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Contemporary Issues in Criminal Justice - SPY00042I

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  • Department: Social Policy and Social Work
  • Module co-ordinator: Dr. Luke Telford
  • Credit value: 20 credits
  • Credit level: I
  • Academic year of delivery: 2024-25
    • See module specification for other years: 2023-24

Module will run

Occurrence Teaching period
A Semester 1 2024-25

Module aims

This module will explore the challenges and issues facing the CJS in the 21st century. Drawing on an overarching theoretical framework, key issues - and their connections - for UK police, courts, prison and probation services will be explored. For theoretical context, the concept of ‘late modernity’ - a broad set of social changes rooted in the last 30 years - will be used. Late modernity adds significant value to understanding instances of change, offering insights into links between (for example) transnational crime and privatisation; or between new forms of social control, and evidence based practice within the police.

After exploring the theoretical backdrop for late modernity, using experiences of COVID (a global, disruptive, existential threat) as a grounded case study, contemporary debates will explore issues of justice and due process; risk; mixed economies; social control; vulnerability; and the influence of crime science and technology as they apply to the workings of the criminal justice system from policing, through the courts, and into prison and probation.

Module learning outcomes

  • Students will be able to articulate and critique key ideas about contemporary society.

  • Students will be able to identify and describe the key issues facing contemporary criminal justice agencies within the UK.

  • Students will be able to critically assess the extent to which current developments fit the models suggested by mainstream theoretical frameworks.

  • Students will be able to analyse and describe relationships and incongruities between key challenges facing criminal justice agencies.


Task Length % of module mark
Essay : Portfolio
N/A 100

Special assessment rules



Task Length % of module mark
Essay : Portfolio
N/A 100

Module feedback

Feedback will be given in accordance with the University Policy on feedback in the Guide to Assessment as well as in line with the School policy.

Indicative reading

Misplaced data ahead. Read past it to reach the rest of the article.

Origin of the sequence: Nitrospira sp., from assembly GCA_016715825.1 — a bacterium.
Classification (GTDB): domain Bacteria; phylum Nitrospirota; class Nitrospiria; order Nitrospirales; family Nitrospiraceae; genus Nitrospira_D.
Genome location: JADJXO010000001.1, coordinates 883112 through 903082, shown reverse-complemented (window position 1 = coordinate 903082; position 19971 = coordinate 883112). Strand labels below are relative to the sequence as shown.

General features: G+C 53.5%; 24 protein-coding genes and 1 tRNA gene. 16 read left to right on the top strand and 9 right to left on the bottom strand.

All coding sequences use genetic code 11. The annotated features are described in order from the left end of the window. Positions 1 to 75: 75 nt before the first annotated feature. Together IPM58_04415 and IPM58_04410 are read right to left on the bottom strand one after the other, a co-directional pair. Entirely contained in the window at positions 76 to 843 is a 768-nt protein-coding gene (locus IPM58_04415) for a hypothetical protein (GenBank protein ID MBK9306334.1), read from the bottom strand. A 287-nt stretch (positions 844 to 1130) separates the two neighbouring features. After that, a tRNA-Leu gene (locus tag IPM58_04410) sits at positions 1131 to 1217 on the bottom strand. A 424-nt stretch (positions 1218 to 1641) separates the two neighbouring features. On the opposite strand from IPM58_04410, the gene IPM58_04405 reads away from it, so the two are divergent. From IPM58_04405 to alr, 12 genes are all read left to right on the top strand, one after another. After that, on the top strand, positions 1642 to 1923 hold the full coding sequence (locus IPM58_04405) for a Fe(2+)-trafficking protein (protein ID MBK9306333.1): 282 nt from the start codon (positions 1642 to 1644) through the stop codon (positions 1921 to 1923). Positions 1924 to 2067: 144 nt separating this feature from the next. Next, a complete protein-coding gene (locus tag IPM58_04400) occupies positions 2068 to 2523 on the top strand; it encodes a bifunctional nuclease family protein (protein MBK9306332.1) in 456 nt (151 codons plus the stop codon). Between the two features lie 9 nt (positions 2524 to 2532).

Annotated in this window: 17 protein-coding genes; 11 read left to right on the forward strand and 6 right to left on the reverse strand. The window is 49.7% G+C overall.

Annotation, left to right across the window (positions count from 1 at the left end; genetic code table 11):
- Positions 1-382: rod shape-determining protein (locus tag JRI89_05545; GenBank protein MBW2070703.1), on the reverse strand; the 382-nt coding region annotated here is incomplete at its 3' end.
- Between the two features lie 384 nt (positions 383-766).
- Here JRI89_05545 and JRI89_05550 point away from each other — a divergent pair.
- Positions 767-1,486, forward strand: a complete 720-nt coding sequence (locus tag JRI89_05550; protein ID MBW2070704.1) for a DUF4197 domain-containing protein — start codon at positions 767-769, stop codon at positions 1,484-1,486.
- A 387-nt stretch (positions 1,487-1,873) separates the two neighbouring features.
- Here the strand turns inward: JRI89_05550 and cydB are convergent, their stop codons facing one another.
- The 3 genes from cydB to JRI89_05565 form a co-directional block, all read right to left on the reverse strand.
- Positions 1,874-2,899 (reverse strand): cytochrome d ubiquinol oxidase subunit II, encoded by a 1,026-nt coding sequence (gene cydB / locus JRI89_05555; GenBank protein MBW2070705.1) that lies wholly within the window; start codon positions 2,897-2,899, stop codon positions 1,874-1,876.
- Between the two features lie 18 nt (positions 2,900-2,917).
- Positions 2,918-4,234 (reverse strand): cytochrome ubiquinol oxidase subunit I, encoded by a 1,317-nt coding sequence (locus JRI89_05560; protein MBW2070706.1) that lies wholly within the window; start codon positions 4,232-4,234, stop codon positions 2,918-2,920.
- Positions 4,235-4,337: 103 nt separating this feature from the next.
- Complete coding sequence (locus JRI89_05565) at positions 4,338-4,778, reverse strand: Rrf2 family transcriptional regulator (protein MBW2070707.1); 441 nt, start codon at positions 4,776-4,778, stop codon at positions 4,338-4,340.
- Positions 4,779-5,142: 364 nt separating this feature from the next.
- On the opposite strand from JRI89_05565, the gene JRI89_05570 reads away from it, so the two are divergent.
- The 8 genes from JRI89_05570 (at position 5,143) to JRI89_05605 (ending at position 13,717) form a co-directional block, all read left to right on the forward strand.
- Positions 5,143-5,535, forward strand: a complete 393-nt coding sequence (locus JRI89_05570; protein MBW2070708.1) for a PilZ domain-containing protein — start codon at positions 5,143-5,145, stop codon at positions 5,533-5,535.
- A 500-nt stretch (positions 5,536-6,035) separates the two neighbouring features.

Deutschmann, M. and Wanke, M. (2020). ‘Risk university: the uncertainty of late modernity coming too early.’ Society Register 4(3):145-160

Raffini, L. and Penalva-Verdu, C. (2022). ‘The problematic relationship between science, politics and public opinion in late modernity: the case of the anti-vax movement in Spain and Italy.’ In H. Eslen-Ziya and A. Giorgi (eds.) Populism and Science in Europe. Palgrave-Macmillan: Hampshire (pp.141-160).

Aas, F.K. (2013) Globalization and Crime. Sage

Garland, D. (2002) Cultures of Control [introduction]

Cullen, FT, and Gendreau, P. (2001). From nothing works to what works, changing professional ideology in the 21st Century.

Hannah-Moffat, K. (2018). ‘Algorithmic risk governance: big data analytics, race and information activism in criminal justice debates,’ Theoretical Criminology 23(4):453-470

Berk, R.A. (2021). ‘Artificial intelligence, predictive policing, and risk assessment for law enforcement.’ Annual Review of Criminology 4:209-237

Richardson, r., Schultz, J.M. and Crawford, K. (2019). ‘Dirty data, bad predictions: how civil rights violations impact police data, predictive policing systems, and justice.’ New York University Law Review 192:15-57

Casey, L. [forthcoming] Post-Everard independent review into the Metropolitan Police’s culture and standards.

Lowerson, E.J. (2022). ‘Proportionate? The Metropolitan Police Service response to the Sarah Everard vigil: Leigh v Commissioner of Police of the MEtropolis [2022] EWHC 527. The Journal of Criminal Law doi:10.1177/00220183221101957

Lum, C. and Koper, C.S. (2017). Evidence-Based Policing. Translating Research into Practice. Oxford: OUP

Ludlow, A. Something on the privatisation of prisons and probation (Oxford Handbook, perhaps)

Dominey, J. and Gelsthorpe, L. (2020) ‘Who cares? Probation practice and privatisation.’ In L. Gelsthorpe, M. Perveez and B. Sloan (eds.) Spaces of Care. Bloomsbury: Oxford (pp.39-53).

Bauman, Z. Liquid Modernity

Kemshall, R. (2005). Understanding Risk in Criminal Justice

The information on this page is indicative of the module that is currently on offer. The University is constantly exploring ways to enhance and improve its degree programmes and therefore reserves the right to make variations to the content and method of delivery of modules, and to discontinue modules, if such action is reasonably considered to be necessary by the University. Where appropriate, the University will notify and consult with affected students in advance about any changes that are required in line with the University's policy on the Approval of Modifications to Existing Taught Programmes of Study.